By Sallie James
A controversial plan to build an upscale restaurant on a 2.3-acre parcel near the Intracoastal Waterway and East Palmetto Park Road is moving forward.
Deputy Boca Raton City Manager George Brown announced plans for the Wildflower property during the May 24 City Council meeting. The on-again, off-again project is slated to come before the city’s Planning and Zoning Board on June 9.
Boca Raton purchased the waterfront property in 2009 for $7.5 million so residents could have access to the waterfront. After the city began negotiations to lease the land to the Hillstone Restaurant Group, the property was fenced off from the public with locked gates.
Original plans called for a Houston’s restaurant on the water, but current plans describe the proposed eatery only as a “full-service restaurant . . . compared to Hillstone’s other operations.”
No dock is proposed, but a lease summary says Hillstone would not oppose a dock if it were installed by the city and as long as it did not obstruct patrons’ views of the water.
The project, which would put millions of dollars into city coffers, has drawn ire ever since it was proposed. Residents who live in the area have cited concerns over increased traffic problems in an already congested area, while others are adamant about preserving the area for a park.
An earlier proposed lease agreement fell through late last year when Hillstone withdrew from negotiations.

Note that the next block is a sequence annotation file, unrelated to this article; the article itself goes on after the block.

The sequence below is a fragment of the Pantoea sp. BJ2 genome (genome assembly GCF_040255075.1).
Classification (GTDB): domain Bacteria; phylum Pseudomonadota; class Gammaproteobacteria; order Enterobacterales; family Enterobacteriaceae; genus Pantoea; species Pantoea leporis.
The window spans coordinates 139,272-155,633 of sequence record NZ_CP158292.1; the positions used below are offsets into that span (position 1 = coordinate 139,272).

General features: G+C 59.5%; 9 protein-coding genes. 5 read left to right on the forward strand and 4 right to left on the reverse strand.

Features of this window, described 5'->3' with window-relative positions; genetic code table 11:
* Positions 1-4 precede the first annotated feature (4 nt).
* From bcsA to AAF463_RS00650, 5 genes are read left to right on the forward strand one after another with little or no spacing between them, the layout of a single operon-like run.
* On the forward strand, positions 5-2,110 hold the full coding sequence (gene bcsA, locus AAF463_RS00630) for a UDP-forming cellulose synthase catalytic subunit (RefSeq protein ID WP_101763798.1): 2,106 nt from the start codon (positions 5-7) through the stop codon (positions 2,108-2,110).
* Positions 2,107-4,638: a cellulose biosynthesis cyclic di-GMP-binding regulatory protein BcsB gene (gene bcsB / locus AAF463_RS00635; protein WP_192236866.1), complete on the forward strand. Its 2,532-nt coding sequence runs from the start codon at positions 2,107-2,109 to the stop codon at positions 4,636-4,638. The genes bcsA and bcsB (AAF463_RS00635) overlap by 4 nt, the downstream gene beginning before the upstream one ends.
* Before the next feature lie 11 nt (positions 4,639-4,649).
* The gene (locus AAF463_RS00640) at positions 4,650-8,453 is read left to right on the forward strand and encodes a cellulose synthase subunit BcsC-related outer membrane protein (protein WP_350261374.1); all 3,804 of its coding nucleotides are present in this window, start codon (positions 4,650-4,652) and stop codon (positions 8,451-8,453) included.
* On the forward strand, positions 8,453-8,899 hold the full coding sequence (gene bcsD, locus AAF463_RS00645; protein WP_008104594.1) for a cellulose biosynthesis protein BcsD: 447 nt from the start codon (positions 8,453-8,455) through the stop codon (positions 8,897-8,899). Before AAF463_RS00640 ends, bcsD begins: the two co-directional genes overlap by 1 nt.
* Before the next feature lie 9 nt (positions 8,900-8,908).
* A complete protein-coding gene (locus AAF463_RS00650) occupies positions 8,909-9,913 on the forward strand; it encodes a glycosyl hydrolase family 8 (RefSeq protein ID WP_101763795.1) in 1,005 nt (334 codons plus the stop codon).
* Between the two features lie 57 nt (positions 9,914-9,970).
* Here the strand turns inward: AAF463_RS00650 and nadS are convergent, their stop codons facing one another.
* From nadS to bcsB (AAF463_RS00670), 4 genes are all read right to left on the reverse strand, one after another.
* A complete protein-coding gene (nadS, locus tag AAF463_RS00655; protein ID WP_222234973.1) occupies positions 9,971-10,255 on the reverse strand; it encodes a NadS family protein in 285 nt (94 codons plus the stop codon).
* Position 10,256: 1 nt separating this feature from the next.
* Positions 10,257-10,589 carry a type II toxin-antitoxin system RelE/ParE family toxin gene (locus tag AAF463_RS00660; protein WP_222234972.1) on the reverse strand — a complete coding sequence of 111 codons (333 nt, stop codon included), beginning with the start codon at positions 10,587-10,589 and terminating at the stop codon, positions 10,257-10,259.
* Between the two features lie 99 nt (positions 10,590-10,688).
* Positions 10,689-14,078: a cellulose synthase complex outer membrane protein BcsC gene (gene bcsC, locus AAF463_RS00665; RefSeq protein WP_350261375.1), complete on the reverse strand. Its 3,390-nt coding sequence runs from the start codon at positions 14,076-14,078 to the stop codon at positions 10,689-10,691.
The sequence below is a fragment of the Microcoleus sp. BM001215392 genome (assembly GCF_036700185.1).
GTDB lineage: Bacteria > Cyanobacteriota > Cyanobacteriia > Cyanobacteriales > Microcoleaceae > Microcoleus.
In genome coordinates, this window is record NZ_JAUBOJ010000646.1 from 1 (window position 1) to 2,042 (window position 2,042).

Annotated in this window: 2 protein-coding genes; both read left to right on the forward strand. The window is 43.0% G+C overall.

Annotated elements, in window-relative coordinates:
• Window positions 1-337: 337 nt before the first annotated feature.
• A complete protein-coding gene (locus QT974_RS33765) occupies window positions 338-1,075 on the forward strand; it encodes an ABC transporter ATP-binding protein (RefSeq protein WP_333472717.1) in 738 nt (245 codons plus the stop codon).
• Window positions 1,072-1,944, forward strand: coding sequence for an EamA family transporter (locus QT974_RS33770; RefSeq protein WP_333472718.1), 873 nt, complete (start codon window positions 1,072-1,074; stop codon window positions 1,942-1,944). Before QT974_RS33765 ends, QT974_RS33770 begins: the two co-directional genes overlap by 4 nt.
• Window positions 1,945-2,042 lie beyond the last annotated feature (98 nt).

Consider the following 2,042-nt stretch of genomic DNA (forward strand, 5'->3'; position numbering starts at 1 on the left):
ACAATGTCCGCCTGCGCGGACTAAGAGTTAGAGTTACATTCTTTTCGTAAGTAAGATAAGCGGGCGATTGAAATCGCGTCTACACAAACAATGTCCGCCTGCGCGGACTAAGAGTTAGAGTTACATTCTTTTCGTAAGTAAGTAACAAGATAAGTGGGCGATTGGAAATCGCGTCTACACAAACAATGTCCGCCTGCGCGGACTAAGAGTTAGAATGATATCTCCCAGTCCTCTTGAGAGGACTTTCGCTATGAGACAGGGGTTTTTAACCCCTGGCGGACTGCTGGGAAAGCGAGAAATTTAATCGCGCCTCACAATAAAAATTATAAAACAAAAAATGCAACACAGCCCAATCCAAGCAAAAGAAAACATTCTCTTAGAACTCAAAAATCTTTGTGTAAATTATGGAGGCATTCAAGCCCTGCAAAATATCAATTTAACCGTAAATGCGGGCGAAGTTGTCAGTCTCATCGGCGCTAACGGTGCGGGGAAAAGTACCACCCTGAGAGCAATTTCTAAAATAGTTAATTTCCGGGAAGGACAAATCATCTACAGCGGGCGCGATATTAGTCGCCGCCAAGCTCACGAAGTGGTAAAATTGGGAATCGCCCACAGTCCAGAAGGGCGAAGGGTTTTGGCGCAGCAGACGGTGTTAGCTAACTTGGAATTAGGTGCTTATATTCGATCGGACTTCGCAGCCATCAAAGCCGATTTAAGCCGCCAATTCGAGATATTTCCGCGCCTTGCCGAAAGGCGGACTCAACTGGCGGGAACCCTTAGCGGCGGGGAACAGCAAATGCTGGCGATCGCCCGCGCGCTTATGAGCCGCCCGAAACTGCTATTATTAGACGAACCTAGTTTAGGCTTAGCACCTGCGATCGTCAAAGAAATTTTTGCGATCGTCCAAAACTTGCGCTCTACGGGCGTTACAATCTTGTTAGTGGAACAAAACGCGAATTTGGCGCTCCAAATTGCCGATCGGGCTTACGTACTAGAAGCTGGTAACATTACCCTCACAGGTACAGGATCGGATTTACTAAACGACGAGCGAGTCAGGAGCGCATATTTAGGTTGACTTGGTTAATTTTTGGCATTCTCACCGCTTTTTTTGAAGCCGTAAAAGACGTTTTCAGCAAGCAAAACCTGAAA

Under the most recent proposal, Hillstone would initially pay $600,000 a year for five years, with the payments rising every five years to nearly $700,000 annually in years 16 through 20.
The proposal includes five-year renewals, with payments increasing every five years for a lease total of more than $33 million. The city would pay all of Hillstone’s property taxes and the city could get added rent if gross sales exceed targets.
According to Brown, the Planning and Zoning Board will review the project’s site plan on June 9 and make recommendations to the City Council on any land-use changes, rezoning, conditional use approvals and the lease. The project is expected to come back before the City Council on June 14, with a final public hearing at its next meeting on July 26.
Meanwhile, more than 60 residents are carrying petitions in hopes of getting enough verifiable signatures by June 24 to put a referendum on the Aug. 30 primary election ballot. The referendum would demand that city-owned parcels adjacent to the Intracoastal Waterway be used only for public recreation and boating access.
“All we want is for citizens to be able to share their voice on the use of the property and the city has refused it,” said longtime resident James Hendrey, a city activist. “What we are trying to say is ‘Please let the citizens express their wishes,’ and the best way we know of getting that done — legally we are forced — is to develop [a question] we can put on the ballot.”
The group needs at least 1,500 signatures, but Hendrey said it is hoping for 2,000.
Citizens would vote “Yes” if they would like the properties on the west side of the Intracoastal Waterway to be used for recreation and boating. Citizens could vote “No” if they were amenable to other types of uses, Hendrey explained.
By Sallie James